Equally there are many paramilitary leaders who continue to grow fat on the proceeds of organised crime – don’t expect that to change. Monday wasn’t a red letter day. No one doubts the sincerity of the church leaders and community activists who helped ‘broker’ this week’s announcement, but away from the hallowed walls of the Linen Hall Library it was business as usual.

A death threat issued against a journalist, a man lucky to be alive when shots were fired as he walked the streets of north Belfast, a show of strength in Bangor and a hoax pipe bomb thrown through a window of a family home in Ballymoney. It will take more than the pious words of Jackie McDonald and Jim Wilson to convince anyone that after all these years they are finally going stright.

With many thanks to the: Sunday World and Richard Sullivan for the origional story.l

Today marks the 26th Anniversary Eileen, Katrina and Brian murdered by loyalists.

Today marks the 26th Anniversary of the mobile shop shooting in Craigavon, Co Armagh

3 young innocent people were murdered by loyalists.

Eileen Duffy 19-years-old

Katrina Rennie 16-years-old.

Brian Frizzell 29-years-old.

Ireland Will never forget them.

With many thanks to: Shane Ryan O’Hanley – Irish and Palestinian Internationalist Solidarity.

Loyalist groups ‘denounce criminality’ and support new loyalist community council – BBC News

Peace pledge loyalists (LCC) the new name for UVF, UDA and Red Hand Commando are in line for Blair £1m


Raymond McCreesh – H-Block Martyr

Raymond McCreesh – H-Block Martyr

Raymond McCreesh – H-Block Martyr

I am an Irishman born under British rule,
A prisoner since my mother gave birth,
I have seen catholic families evicted, saw their homes being burned
By a rampaging mob of murdering Loyalists.I saw young men battered and beaten
By the strong arm of the British Army,
I took a vow to God and Ireland
That I would help to set my country free.I saw Ulster become a battlefield
As the angels in heaven cried,
I heard the mortar bombs and bullets speak,
I read the names of comrades who died.I joined the Provisional IRA
To destroy the chains of slavery
That for 800 years we have struggled to break;
I gave my life to God and to my country.
~Daniel McDonagh~

 — with Rory Dubhdara


Poster criticising Chief Constable Matt Baggott                                           The families of victims of the McGurk’s bar atrocity are unhappy with Chief Constable Matt Baggot

On the 10th Anniversery of the disbandment  of the old RUC and the 10th Birthday of the PSNI  Matt Baggott has said he stands over a decision not to accept criticisms by the Police Ombudsman of the detectives who investigated the 1971 bombing of McGurks Bar in North Belfast.

A probe by Mr Al Hutchinson found dectectives adopted an ” Investigative bias ” by claiming the attack was commited by Republicians as an own goal when in fact Loyalists were to blame. Relatives of  the 15 people murdered in the bombing were furious when Mr Baggott refused to agree with the findings.

” Whatever I think about this is nothing to the hurt those folk have been through, ” Mr Baggott said. ” But I can’t agree. I can’t, with all integrity, agree to something when i can’t see how that judgement’s been made or when there’s conflicting evidence in there.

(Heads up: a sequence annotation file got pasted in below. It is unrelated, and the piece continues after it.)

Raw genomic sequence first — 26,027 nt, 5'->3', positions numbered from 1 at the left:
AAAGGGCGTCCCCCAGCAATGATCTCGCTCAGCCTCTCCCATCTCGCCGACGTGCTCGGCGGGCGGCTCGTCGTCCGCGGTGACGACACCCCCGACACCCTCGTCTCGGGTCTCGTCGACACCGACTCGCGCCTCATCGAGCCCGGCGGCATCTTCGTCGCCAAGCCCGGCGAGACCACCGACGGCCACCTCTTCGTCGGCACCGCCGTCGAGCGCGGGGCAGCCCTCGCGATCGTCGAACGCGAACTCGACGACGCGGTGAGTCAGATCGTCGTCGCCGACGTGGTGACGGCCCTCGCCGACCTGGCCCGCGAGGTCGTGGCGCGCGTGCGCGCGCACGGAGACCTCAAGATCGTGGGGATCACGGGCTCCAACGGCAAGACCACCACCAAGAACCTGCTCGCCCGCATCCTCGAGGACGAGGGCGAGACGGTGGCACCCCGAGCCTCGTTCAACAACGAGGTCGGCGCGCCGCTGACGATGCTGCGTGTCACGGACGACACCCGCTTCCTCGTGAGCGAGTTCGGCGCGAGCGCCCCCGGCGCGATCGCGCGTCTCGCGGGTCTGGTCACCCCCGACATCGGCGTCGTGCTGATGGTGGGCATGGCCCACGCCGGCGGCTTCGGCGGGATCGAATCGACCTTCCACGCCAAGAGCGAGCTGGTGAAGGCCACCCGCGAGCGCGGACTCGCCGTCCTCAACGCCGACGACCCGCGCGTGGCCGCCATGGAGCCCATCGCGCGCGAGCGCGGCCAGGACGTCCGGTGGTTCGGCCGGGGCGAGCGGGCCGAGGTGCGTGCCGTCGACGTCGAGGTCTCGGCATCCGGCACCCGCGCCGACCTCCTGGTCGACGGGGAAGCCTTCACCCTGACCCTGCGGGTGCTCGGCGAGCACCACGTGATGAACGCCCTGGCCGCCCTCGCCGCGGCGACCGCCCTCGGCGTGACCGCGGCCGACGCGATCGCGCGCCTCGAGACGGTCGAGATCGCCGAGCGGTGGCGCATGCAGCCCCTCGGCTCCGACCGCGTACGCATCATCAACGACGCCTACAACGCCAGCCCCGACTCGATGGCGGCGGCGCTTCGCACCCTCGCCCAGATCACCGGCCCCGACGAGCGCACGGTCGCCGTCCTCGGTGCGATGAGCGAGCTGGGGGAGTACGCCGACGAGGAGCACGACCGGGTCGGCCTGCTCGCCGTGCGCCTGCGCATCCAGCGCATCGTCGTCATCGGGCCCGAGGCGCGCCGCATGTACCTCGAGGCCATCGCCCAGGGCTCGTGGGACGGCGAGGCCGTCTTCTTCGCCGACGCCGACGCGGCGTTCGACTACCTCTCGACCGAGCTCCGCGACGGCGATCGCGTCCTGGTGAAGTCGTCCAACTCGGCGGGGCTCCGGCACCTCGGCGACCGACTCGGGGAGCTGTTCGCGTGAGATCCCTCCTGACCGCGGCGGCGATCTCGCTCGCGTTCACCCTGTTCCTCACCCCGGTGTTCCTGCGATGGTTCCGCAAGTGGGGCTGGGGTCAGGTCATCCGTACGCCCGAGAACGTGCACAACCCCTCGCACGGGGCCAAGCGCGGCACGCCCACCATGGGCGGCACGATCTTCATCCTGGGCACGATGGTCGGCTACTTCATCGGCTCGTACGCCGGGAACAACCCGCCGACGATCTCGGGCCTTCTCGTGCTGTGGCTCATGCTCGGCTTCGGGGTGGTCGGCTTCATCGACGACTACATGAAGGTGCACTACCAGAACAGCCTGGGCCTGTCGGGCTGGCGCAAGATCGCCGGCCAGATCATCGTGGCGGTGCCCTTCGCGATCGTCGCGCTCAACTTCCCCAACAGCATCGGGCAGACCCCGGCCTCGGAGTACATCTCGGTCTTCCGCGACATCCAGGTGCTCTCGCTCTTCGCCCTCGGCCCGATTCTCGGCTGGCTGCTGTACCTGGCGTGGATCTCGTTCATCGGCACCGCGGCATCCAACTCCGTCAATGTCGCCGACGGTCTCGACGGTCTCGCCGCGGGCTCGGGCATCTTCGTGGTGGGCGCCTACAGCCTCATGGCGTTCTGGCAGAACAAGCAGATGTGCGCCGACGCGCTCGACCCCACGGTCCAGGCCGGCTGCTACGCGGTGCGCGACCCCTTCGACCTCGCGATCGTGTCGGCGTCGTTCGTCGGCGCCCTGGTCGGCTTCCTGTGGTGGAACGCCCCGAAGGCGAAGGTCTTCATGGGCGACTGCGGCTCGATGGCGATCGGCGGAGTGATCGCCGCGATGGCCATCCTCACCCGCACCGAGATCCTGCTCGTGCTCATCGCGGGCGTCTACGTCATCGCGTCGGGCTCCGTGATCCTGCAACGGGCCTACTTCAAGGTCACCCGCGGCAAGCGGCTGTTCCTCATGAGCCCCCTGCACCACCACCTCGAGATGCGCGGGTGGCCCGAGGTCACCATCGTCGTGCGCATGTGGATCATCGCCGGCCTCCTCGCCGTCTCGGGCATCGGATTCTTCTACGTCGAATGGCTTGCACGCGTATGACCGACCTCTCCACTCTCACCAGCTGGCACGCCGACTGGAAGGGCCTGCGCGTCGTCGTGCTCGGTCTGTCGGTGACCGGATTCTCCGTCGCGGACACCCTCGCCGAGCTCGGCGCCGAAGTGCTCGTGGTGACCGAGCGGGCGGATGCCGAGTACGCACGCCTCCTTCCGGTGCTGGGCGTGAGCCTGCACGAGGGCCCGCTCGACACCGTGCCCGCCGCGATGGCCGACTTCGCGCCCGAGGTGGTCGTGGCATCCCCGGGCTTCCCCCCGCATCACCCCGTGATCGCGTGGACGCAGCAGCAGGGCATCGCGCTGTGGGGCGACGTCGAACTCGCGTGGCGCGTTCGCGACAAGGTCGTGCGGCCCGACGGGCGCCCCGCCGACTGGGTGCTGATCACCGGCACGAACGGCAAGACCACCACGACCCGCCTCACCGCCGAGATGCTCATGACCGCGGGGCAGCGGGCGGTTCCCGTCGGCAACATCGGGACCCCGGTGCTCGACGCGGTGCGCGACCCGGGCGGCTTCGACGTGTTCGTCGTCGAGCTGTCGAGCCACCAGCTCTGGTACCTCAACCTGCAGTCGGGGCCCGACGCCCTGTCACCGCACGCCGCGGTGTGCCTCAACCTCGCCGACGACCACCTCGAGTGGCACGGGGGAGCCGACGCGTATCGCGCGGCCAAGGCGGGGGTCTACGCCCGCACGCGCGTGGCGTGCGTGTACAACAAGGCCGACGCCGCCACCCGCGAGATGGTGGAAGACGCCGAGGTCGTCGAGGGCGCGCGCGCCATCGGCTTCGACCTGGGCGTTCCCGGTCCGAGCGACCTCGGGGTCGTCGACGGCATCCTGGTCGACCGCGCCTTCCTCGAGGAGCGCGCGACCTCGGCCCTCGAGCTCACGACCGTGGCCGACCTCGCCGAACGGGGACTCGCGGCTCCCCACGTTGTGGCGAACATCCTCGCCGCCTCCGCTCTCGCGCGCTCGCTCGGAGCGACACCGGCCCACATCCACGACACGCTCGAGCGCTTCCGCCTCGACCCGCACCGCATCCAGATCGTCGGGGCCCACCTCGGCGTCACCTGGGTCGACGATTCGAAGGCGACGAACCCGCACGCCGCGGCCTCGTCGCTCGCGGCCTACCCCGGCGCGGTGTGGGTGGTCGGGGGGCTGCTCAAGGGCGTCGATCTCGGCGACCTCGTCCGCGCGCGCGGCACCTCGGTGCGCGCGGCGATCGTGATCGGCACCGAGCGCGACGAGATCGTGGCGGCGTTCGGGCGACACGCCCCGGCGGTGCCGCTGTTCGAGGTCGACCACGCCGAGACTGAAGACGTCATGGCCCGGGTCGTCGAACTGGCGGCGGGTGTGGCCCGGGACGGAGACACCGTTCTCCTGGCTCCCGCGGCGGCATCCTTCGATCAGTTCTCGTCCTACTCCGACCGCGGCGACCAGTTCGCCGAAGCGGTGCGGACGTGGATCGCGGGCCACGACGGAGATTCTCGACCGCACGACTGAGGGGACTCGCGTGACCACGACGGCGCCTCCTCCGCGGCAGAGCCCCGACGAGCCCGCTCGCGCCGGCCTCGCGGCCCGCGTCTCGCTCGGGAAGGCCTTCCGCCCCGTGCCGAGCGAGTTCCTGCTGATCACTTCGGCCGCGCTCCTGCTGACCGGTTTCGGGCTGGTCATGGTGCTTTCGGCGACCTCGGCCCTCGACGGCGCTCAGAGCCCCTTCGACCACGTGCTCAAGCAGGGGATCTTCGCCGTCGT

” People don’t want a Chief Constable that isn’t sometimes able or strong enough to say I’m afraid I disagree, because that wouldn’t be good, ” he said. ” I am saddened that people are hurt. I am saddened that we haven’t been able to disagree but I do respect the victims and their views on this. ”

The families of victims of the McGurk’s bombing have said they are planning legal action against the Chief Constable Matt Baggott.

The move is over his response to the Police Ombudsman’s report into the police investigation of the 1971 UVF attack in which 15 people died.

Mr Baggott has refused to accept the findings of the report which criticised the RUC investigation.

The report said the police had been guilty of investigative bias.

On Thursday, Sinn Fein raised their concerns about the chief constable’s response.

The party’s Caitriona Ruane asked if he would accept that “the approach taken by the PSNI towards public defence of past policing – investigations into the McGurk’s bar bombing and the Loughinisland massacre – has been seriously faulted”.

Mr Baggott replied that he “wished he could bring resolution to the families on this and I’m sorry that I can’t.

“But in relation to two aspects of that report, I’m afraid the re-analysis I’ve done still comes back with the fact that some of those findings which were made by the ombudsman, with my test of evidence I can’t stand over those and I find them not proven.”

‘Dismiss authority’

Speaking after a Policing Board meeting on Thursday, the solicitor representing the families, Niall Murphy, outlined the reason why legal action was being considered.

“Specifically with regard to the chief constable’s remarks today at the Policing Board, the families have instructed ourselves to consider the reasonableness of what appears to be his decision to unilaterally dismiss the authority of the Police Ombudsman and the report that he has concluded with regards to this investigation,” Mr Murphy said.

“We would be firmly of the opinion that he does not have the constitutional statutory basis to attempt to do that.”

Two women and three children, including publican John McGurk’s wife and 14-year-old daughter, were among those killed in the blast.